The difference between the estimates of prepayments based on data reported by the banks and the loan portfolio simulation, which assumes that all borrowers make partial prepayments, suggests that about 90 per cent of the interest savings have been used for prepayments between October 2011 and June 2013. On the other hand, liaison with lenders suggests that this ratio could be as low as 50 per cent. Using this range implies that prepayments have reduced housing credit growth by between ½ and ¾ percentage points over the year to June 2013.

Appendix A

Table A1: Determinants of Housing Credit
Change in housing credit = + new loan drawdowns
+ accrued interest
− interest payments
− net principal repayments
+ shortfalls in payments
net principal repayments =
+ scheduled principal repayments
+ partial principal prepayments
+ full principal prepayments
− redraws
− increases in borrowing through refinancing and lines of credit

Source: RBA


The authors are from Domestic Markets Department. [*]

The quarterly partial prepayment rate is calculated as the quarterly flow of partial prepayments, relative to the stock of housing credit outstanding at the start of the quarter, which is reduced by any scheduled principal repayments made during the quarter. [1]

Prepayment data are only available for a short time period, so cannot be fully adjusted for seasonal effects. A four-quarter average is used to partly address this issue. [2]

In this case, if there was already a significant level of partial prepayment (in addition to prepayments as a consequence of a change in lending rates), a reduction in interest rates would lead to a lower level of additional prepayments relative to other loans of the same age that have not been partially prepaid. While most Australian borrowers repay their mortgage ahead of schedule, for simplicity, it is assumed that prior to the reduction in lending rates, borrowers had been repaying their loan as scheduled – that is, no mortgage buffers had been accumulated. [3]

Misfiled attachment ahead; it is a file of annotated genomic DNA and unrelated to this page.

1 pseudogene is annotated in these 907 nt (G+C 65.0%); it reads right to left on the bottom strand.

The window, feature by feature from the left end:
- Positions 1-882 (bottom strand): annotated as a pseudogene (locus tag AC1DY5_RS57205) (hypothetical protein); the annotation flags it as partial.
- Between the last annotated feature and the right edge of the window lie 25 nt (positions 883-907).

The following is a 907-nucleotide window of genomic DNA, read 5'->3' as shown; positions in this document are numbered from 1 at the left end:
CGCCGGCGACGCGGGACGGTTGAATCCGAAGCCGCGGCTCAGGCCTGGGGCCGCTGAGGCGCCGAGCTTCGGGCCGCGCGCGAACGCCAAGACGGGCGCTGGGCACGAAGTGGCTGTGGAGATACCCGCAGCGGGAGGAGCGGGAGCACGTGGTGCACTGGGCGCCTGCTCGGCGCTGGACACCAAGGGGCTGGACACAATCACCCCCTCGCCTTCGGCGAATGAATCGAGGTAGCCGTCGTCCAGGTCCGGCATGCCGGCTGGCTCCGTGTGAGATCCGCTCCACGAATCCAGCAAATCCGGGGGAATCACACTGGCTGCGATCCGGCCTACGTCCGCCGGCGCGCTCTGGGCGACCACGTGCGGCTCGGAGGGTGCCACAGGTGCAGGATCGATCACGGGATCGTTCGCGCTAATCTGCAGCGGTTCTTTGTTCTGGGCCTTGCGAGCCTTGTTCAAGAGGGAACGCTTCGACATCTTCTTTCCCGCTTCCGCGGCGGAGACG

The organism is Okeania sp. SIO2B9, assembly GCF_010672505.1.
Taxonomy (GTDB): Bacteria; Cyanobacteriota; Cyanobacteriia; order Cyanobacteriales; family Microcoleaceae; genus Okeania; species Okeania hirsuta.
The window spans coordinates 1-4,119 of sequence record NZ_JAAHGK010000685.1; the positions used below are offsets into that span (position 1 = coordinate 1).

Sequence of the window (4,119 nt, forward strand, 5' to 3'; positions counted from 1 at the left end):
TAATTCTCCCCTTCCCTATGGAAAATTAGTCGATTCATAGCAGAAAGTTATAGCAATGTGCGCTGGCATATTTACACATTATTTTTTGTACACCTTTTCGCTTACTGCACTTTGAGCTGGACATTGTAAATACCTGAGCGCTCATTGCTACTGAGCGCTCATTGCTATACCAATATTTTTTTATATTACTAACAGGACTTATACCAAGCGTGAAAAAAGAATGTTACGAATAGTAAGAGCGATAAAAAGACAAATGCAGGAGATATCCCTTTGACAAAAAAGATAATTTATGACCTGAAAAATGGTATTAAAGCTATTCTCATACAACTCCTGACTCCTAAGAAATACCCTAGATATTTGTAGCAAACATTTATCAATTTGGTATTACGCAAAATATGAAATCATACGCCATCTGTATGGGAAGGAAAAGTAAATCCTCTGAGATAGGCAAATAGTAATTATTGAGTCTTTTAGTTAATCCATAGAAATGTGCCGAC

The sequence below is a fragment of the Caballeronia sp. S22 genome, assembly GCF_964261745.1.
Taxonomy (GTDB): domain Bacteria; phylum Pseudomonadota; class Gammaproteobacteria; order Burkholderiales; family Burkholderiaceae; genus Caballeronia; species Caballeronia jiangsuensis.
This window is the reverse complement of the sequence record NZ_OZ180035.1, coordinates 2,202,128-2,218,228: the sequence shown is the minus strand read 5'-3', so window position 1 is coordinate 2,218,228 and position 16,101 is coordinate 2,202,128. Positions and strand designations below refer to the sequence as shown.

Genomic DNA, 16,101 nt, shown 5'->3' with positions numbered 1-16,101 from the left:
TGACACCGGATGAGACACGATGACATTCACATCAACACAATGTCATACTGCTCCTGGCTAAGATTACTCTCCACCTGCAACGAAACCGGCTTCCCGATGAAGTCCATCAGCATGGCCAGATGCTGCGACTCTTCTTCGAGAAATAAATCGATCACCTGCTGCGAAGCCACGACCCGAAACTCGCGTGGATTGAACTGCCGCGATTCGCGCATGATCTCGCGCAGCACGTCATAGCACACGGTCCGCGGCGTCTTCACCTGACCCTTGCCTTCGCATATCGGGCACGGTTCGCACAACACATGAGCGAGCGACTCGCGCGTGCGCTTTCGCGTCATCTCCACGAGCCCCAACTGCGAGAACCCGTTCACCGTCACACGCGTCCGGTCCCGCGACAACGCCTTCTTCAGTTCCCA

The age distribution is obtained from securitisation trust data. This distribution may be skewed because loans that are securitised, particularly by banks, are often older. The distribution also reflects varying issuance activity of residential mortgage-backed securities, particularly during recent years. However, the average age is broadly consistent with information from liaison with lenders. [4]

Variable-rate mortgages – adjusted for the share of interest-only loans where borrowers are assumed to prepay – account for about 70 per cent of housing credit outstanding. Due to the way that loans and deposits are reported, housing credit is not reduced by deposits in offset accounts. There are no data available to help determine the effect on credit from direct prepayments and those prepayments that occur because of the interest savings resulting from deposits in offset accounts. Therefore, a range is given based on two assumptions: the lower end is equivalent to all borrowers with offset accounts (around 30 per cent of loans outstanding) using prepayments to increase deposits in these accounts (which reduce the interest burden on the mortgage but do not reduce credit outstanding); while the upper end is equivalent to all borrowers using prepayments to reduce the balance of the loan (and hence credit). [5]